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Research has shown that various features of recasts, such as length, intonation, and linguistic target, influence learners’ ability to notice the recasts. Noticing has typically been measured using a performance (e.g., uptake) or introspective (e.g., stimulated recall) measure, however, little research has examined how these measures compare in their effectiveness in capturing learner noticing. The current study investigated the extent to which uptake and stimulated recall may capture learners’ noticing of recasts, and the relationship between recast features (length, form, number of changes, intonation, error type, and directness) and learners’ noticing in the form of verbal reporting and of uptake. Twenty-five ESL learners participated in teacher-fronted classroom interactions, which were immediately followed by a stimulated recall interview. During the interview, learners reported their thoughts at the time of interaction while watching recast episodes that occurred during the interaction. The results indicated that the rate of noticing was substantially higher when it was measured by stimulated recall than when was measured by uptake. When noticing was measured by stimulated recall, recasts with rising intonation were the only significant predictor of learners’ noticing.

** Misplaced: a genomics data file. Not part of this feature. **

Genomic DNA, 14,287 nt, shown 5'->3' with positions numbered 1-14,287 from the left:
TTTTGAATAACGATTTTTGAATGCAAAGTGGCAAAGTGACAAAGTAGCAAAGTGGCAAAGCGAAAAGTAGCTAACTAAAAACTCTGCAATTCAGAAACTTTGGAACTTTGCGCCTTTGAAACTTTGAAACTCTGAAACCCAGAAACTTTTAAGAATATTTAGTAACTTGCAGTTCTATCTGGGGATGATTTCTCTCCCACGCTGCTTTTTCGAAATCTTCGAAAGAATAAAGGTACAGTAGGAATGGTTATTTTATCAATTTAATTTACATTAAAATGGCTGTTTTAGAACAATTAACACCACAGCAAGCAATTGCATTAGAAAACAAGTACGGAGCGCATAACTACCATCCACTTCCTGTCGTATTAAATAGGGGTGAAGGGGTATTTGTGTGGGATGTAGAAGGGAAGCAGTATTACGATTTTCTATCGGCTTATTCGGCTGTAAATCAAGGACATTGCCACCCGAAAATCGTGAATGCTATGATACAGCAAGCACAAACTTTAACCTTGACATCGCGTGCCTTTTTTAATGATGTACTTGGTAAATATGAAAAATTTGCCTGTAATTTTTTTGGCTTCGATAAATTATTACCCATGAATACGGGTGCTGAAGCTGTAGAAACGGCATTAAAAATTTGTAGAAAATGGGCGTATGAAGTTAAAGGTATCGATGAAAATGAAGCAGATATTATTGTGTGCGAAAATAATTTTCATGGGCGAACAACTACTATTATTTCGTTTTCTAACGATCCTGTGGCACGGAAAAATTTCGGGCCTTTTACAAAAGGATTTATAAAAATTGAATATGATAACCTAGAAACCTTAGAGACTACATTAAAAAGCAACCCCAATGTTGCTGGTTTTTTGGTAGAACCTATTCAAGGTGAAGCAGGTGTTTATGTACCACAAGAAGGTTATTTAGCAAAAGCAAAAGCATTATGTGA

Journal: System - Volume 39, Issue 2, June 2011, Pages 215–228